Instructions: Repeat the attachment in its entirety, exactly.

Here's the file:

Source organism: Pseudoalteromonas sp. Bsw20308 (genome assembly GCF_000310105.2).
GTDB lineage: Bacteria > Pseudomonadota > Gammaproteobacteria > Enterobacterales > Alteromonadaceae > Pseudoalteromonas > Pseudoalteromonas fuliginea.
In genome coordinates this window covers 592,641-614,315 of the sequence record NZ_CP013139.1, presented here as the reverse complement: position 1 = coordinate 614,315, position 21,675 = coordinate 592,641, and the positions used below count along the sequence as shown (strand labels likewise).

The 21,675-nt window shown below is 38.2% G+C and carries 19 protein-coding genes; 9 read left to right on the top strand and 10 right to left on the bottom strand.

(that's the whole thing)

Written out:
Source organism: Pseudoalteromonas sp. Bsw20308 (genome assembly GCF_000310105.2).
GTDB lineage: Bacteria > Pseudomonadota > Gammaproteobacteria > Enterobacterales > Alteromonadaceae > Pseudoalteromonas > Pseudoalteromonas fuliginea.
In genome coordinates this window covers 592,641-614,315 of the sequence record NZ_CP013139.1, presented here as the reverse complement: position 1 = coordinate 614,315, position 21,675 = coordinate 592,641, and the positions used below count along the sequence as shown (strand labels likewise).

The 21,675-nt window shown below is 38.2% G+C and carries 19 protein-coding genes; 9 read left to right on the top strand and 10 right to left on the bottom strand.